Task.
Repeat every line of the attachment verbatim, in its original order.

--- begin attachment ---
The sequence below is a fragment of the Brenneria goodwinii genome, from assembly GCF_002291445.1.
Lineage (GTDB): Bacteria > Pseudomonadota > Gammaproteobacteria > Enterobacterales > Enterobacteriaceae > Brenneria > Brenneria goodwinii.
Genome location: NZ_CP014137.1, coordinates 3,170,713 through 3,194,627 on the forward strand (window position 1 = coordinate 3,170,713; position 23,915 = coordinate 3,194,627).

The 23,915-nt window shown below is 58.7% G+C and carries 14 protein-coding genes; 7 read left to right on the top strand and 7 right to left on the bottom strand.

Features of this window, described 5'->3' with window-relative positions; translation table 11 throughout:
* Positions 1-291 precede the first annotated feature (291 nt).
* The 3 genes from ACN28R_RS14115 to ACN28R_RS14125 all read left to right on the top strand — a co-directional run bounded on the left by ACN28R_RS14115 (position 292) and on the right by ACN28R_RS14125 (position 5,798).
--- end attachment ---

The sequence below is a fragment of the Brenneria goodwinii genome, from assembly GCF_002291445.1.
Lineage (GTDB): Bacteria > Pseudomonadota > Gammaproteobacteria > Enterobacterales > Enterobacteriaceae > Brenneria > Brenneria goodwinii.
Genome location: NZ_CP014137.1, coordinates 3,170,713 through 3,194,627 on the forward strand (window position 1 = coordinate 3,170,713; position 23,915 = coordinate 3,194,627).

The 23,915-nt window shown below is 58.7% G+C and carries 14 protein-coding genes; 7 read left to right on the top strand and 7 right to left on the bottom strand.

Features of this window, described 5'->3' with window-relative positions; translation table 11 throughout:
* Positions 1-291 precede the first annotated feature (291 nt).
* The 3 genes from ACN28R_RS14115 to ACN28R_RS14125 all read left to right on the top strand — a co-directional run bounded on the left by ACN28R_RS14115 (position 292) and on the right by ACN28R_RS14125 (position 5,798).